Edible gardening is thrifty, good for the planet and good for our health by providing plenty of fresh food for our diet. But many people avoid growing food because they can't imagine planting and maintaining a vegetable garden.

Luckily, edible landscaping doesn't have to be so utilitarian as planting a vegetable garden. Making edible plants part of your overall landscaping plans can result in a beautiful outdoor space, full of interesting textures and designs that taste as good as they look.

An easy approach to growing food involves starting with a simple one-on-one replacement. Switch out just one ornamental plant or tree with something similar that's edible. Then try it again with something else. Go at whatever pace suits you.

In the book The Beautiful Edible Garden, the authors offer several simple swaps, including: replacing a magnolia tree with a fuyu persimmon, planting peppers in place of zinnias, using hanging tomato plants in place of hanging spider plants, and switching out boxwood with blueberries. Chives and onions add texture and purple flowers, while leafy greens can replace broad-leaf ornamentals.

Growing food in your yard provides an inexpensive source of produce and the chance to grow unusual varieties. It also saves water, since you are already watering the lawn and ornamentals anyway. Finally, there’s something satisfying about having a source of food in your own yard.


...is a penny earned. You might be interested to know that this old saying is not true. The saying implies that by keeping the penny, you are being wise. But the idea that you can earn money by saving it is backwards. You need to invest that penny to earn.

Both saving and investing have their places in good financial planning. The trick is to both save some pennies and make others grow through wise investing.

Perhaps the saying should be "A penny saved is a penny kept." Or perhaps "A penny invested is a penny earned."


The winter months can be dangerous for driving, especially if a blizzard hits. Don’t take chances. Respect the power of a blizzard, and remember these guidelines for staying safe:

• Check weather conditions. Don’t set out in a blizzard unless you absolutely have to. Call ahead to make sure the roads are safe all the way to your destination.

• Fill up your tank. Don’t risk running out of gas in a snowstorm. Stop at the gas station to top your tank off before heading out.

• Dress appropriately. Always bring a warm coat, gloves, and winter boots, even if just running to the store.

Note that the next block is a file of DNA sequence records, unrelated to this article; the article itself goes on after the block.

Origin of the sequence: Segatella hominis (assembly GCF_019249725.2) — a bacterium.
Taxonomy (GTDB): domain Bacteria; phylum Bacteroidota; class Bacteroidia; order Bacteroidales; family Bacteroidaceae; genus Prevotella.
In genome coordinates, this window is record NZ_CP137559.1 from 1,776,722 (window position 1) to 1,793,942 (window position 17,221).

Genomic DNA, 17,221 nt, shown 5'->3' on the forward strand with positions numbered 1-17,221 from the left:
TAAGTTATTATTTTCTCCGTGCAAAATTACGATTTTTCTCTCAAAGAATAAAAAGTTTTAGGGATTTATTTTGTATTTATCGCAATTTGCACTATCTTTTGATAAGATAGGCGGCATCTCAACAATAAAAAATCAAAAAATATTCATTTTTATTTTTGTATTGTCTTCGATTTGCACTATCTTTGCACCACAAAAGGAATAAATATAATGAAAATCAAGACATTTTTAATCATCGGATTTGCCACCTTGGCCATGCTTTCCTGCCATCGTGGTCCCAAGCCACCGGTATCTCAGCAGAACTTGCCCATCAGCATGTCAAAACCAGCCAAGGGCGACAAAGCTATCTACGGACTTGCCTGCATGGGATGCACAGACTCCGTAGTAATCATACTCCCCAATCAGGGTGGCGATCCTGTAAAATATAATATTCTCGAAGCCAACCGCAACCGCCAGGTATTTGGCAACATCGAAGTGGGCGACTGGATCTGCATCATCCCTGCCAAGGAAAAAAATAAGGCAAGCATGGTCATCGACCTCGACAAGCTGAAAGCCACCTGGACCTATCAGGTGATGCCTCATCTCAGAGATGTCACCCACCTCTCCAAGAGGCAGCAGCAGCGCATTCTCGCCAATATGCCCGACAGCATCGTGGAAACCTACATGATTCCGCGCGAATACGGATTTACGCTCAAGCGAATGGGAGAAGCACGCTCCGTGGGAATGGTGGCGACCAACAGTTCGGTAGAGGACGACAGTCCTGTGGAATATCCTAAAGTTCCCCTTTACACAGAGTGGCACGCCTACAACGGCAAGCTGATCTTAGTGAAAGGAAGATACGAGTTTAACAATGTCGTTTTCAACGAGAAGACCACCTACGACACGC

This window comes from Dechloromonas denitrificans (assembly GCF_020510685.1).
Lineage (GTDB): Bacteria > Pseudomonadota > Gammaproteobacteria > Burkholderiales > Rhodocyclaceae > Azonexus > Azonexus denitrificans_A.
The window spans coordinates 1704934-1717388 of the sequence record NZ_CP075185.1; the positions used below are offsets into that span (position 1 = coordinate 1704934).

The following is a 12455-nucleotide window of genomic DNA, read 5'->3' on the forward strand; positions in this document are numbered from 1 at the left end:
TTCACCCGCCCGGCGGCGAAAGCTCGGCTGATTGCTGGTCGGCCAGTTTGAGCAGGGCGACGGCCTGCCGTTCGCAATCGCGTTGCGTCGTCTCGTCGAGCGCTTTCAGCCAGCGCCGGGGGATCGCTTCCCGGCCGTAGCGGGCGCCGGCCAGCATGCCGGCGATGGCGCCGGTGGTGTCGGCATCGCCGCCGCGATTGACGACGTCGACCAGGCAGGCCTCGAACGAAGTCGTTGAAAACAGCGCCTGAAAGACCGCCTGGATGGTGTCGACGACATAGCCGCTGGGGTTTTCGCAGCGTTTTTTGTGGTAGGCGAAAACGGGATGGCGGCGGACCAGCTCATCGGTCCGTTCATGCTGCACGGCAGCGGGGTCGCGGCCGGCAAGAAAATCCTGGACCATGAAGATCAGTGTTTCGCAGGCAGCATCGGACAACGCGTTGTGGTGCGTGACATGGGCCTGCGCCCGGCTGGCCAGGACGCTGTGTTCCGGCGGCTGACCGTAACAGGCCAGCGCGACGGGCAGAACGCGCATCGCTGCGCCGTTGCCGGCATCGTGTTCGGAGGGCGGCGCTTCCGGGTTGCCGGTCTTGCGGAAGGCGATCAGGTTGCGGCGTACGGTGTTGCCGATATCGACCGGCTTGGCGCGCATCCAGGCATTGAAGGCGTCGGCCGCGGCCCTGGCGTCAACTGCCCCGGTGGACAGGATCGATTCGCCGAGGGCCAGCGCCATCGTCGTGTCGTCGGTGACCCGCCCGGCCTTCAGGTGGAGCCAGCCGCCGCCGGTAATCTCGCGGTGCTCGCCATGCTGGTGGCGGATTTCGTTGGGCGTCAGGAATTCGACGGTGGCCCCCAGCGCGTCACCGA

• Carry adequate supplies. Carry a shovel, road flares, booster cables, emergency food, a sleeping bag, and other supplies that will keep you warm and safe.

• Make sure your cell phone is fully charged. If you get stuck use it to text or call for help, but don’t use it for anything else.


The first print advertisement for Wonder Bread came out before the bread itself. It stated only that “a wonder” was coming. When it arrived, Wonder Bread was considered the perfect loaf.

That evenly sliced, squishy, moist, perfectly white, industrial loaf was a designed solution to a critical problem of the day...consumers were complaining that they didn't know where their food was coming from.

In a strange quirk of cultural de-ja-vu, that is the exact same statement that modern food purists use against Wonder Bread: We don't know where our food comes from...real food doesn't look like that.

Here’s how Wonder Bread became a welcome solution before it became an iconic symbol of bland.

For most of humanity’s long history with bread, we baked bread in homes. Eventually small bakeries cropped up to supply bread for more people, but they weren’t a picture of purity. Bakeries of the early industrial age were dirty and often underground, usually with terrible working conditions. You never knew when the baker would cut costs by mixing the dough with sawdust or other horrible additives.

Also, around the late 1800s and early 1900s, people became more aware that cholera and typhus, among other diseases, were food-borne illnesses.

That's when people started getting interested in where their food came from. Back at the turn of the century, that meant avoiding locally baked bread. Factory bread, the thinking went, was made by clean hands in a modern, light-filled palace of industry. One could see that factory-made bread was clean and healthy, because it was spotless and white.


A police officer found a perfect hiding place for watching for speeding motorists.

One day, the officer was amazed when everyone was under the speed limit, so he investigated and found the problem.

A 10 years old boy was standing on the side of the road with a huge hand painted sign that said “Radar Trap Ahead.”

A little more investigative work led the officer to the boy’s accomplice. He found another boy about 100 yards beyond the radar trap holding up a sign reading “TIPS,” with a bucket at his feet full of change.